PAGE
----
May Issue - Stage Directions Magazine

stage.directions.com

May Issue - Stage Directions Magazine

TD Talk

By Dave McGinnis

I Can Do It for This Much

Does the bid system prove that you get what you pay for?

Many theatre artists have found refuge in governmentally

funded entities. These institutions, whether they’re universities,

performing arts centers or community theatres, provide

a relative haven in which to pursue your artistic goals. The pros to these

entities are obvious, but there is one skeleton in the closet that loves

to show its face whenever you open the door on a new project: the

bid system.

For those not familiar with the bid system, the governing body

(state, county, etc.) will set a dollar amount below which the TD has

the right to find whatever materials they need to get the job done. For

anything above this amount, whoever is in charge must solicit bids

(estimates) on the job from various contractors. Whoever submits the

lowest bid gets the contract. This applies to construction projects and

equipment purchases.

Officially, contractors are bidding on exactly the same work —

materials, equipment and labor/installation. This would lead you to

believe that you are saving money on the job. However, according to

a friend of mine, everybody in this business works with their friends

because they know they can trust one another. This is where the bid

system causes a clash.

I once worked for a performing arts facility that had contracted

some new wall pockets. These were not being set up to require DMX

or anything, just simple hot-neutral-ground wiring. The contract had

gone to the lowest bidder, and that contractor hired a sub-contractor

to install the new wiring out of the dimmer racks and into the wall.

When the job was supposedly completed, these pockets had no

power. Only after numerous trips back to the facility did the pockets

work…when the crew chief for the installation came out personally

and alone.

If you are operating on a bid system, how can you protect your

space from this kind of incident? Here are a few suggestions:

4. Hold the contractor and/or architect accountable.

If a contractor bids on a large project, like the construction of your

facility, they must be held to the blueprints on which they initially submitted

the bid. If the initial bid involved two catwalks, then the building

had better include two catwalks. If they bid on a 96-dimmer rack, then

the rack had better end up being 96 dimmers, and it had better work.

If not, then make sure the contract facilitates some means by which

payment can be withheld until the requisite work is done.

5. Be involved.

If you have the option, make sure that you are involved in as many

steps of the process as possible. When in conflict, the way the facility

looks will likely trump the way the facility functions if left to administration.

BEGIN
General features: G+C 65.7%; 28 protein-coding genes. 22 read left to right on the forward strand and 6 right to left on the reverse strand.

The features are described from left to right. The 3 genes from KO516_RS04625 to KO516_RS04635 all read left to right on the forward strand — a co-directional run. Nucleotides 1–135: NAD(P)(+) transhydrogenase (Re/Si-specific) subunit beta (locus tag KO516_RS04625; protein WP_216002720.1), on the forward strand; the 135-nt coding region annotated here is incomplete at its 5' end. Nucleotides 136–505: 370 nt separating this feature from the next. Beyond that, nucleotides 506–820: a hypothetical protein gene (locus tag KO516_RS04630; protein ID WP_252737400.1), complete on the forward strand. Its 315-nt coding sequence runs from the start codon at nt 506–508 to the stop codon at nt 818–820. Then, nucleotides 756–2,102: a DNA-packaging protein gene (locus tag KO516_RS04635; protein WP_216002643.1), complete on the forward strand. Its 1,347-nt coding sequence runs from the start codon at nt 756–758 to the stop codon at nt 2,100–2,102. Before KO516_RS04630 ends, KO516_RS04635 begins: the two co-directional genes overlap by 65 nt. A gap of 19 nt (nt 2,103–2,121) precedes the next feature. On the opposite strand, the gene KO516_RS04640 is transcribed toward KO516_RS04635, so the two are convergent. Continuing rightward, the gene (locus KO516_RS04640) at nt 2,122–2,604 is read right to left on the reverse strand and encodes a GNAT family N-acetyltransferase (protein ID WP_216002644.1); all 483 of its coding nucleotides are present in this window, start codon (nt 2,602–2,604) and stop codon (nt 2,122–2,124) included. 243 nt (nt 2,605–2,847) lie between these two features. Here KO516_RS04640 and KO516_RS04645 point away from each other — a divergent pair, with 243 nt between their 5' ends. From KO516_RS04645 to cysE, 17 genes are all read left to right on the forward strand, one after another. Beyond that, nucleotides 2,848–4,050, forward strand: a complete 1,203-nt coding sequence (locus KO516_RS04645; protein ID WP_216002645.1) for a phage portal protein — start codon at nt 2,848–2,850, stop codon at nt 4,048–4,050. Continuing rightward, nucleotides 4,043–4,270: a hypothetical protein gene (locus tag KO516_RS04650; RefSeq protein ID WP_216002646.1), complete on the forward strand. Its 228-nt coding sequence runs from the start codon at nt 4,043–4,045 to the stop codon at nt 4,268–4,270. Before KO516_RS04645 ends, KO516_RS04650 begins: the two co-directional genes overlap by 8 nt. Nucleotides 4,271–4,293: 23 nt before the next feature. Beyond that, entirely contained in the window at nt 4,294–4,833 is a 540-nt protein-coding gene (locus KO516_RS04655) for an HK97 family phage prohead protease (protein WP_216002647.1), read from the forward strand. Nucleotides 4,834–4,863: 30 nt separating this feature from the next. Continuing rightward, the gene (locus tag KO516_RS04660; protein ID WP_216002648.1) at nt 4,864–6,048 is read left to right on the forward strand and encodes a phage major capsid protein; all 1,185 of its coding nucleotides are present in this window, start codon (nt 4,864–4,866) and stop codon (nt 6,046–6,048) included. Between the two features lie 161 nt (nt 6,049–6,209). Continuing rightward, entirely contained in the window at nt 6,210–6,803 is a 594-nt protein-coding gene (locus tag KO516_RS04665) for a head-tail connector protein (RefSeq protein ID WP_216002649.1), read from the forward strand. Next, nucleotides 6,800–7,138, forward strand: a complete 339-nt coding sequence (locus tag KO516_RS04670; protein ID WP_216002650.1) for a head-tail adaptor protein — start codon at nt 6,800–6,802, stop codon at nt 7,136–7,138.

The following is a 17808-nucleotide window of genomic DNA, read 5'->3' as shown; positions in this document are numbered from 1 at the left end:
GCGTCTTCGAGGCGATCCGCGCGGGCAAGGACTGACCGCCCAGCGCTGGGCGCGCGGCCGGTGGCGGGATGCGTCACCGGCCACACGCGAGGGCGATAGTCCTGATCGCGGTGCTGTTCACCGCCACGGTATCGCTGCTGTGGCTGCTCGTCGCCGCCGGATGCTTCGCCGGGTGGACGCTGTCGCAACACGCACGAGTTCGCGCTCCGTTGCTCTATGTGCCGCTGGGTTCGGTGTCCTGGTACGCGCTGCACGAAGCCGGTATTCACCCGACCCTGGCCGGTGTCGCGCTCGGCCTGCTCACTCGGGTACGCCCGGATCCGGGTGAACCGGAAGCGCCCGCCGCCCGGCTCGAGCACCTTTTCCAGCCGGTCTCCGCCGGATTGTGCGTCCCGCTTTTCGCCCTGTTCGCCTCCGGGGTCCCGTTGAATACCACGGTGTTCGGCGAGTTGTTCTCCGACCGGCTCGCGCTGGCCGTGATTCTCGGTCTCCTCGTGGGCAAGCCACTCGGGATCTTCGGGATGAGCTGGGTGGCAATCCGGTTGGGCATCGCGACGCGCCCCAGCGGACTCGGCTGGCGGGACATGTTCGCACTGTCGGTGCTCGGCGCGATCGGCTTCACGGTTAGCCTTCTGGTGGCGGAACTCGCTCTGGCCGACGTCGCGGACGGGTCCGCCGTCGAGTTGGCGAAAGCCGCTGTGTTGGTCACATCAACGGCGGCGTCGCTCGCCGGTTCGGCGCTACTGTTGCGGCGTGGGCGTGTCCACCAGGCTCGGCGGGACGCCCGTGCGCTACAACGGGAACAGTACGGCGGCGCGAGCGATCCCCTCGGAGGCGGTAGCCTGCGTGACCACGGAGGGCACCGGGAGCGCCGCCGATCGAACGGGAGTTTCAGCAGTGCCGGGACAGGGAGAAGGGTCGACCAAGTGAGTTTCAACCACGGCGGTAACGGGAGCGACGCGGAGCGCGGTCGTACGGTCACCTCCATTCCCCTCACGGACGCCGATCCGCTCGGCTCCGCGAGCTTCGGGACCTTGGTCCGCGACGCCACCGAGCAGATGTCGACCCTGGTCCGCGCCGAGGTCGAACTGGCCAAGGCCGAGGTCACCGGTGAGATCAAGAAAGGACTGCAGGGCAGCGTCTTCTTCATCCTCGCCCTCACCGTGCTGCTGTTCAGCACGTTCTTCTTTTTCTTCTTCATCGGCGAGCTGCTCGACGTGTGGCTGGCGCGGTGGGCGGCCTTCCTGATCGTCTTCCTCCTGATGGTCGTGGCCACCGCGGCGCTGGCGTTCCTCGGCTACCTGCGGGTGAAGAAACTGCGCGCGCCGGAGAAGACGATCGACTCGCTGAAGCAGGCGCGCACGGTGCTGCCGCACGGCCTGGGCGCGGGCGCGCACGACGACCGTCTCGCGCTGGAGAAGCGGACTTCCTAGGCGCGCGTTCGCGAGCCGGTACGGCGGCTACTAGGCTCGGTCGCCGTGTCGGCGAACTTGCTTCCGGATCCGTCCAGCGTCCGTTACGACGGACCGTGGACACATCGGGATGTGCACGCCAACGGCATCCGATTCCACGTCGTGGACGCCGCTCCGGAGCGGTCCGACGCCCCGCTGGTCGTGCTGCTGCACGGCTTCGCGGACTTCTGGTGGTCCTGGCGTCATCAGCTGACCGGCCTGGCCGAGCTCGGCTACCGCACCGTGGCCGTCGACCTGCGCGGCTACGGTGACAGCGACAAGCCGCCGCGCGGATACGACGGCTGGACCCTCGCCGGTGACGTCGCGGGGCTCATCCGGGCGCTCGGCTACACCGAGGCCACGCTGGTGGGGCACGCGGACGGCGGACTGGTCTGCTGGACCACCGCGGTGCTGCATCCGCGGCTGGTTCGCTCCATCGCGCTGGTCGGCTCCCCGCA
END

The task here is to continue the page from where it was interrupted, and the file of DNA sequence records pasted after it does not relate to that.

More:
If you are involved, then the functionality of the space will always

have at least one person “defending the faith.”

Of course, every administration operates differently. Some have

rules that prohibit some, or possibly all, of these guidelines. They want

blind bids, and they believe that cheaper is always better. Always

remember, though, that it is your crew who will shoulder the burden

for whatever contract goes out. Try to explain to administration that

the long-run costs of repairs on substandard equipment will outweigh

the immediate costs of implementation of quality gear.

Let me know how your install went: dmcginnis@stage-directions.com.

1. Make sure companies you trust receive the bid request.

I don’t even like to buy toothpaste that I haven’t tried out in a travel

size, so why would I entrust my livelihood to some stranger whose

work I have never seen before? Quality work that you can trust will save

capital in the long run when you consider repairs and maintenance.

2. Establish a requirement that the winning contractor performs

the work personally.

Many construction and installation issues fall apart because the

lowest bid involves sub-contracting to a cheaper source. It begs the

question, “Why is the sub-contractor so much cheaper?” Often, it’s

because the sub-contractor may rely on day laborers who know little

about working in entertainment venues. Depending on the complexity

of the contract being offered, it might behoove you to specifically

prohibit the use of day labor, either on specific portions of the contract

or altogether.

3. Specify everything.

If you fail to specify what dimmer rack you want, you might get

whatever came cheapest while still providing the contractor the

widest profit margin on installation. Specify every possible piece of

equipment, from the dock to the booth. Not every administration will

allow this. They sometimes will want bids on equipment, too. If this is

the case, then make sure that you specify every possible function that

every piece of gear you want should have. Leave nothing to chance.

www.stage-directions.com • May 2007 39

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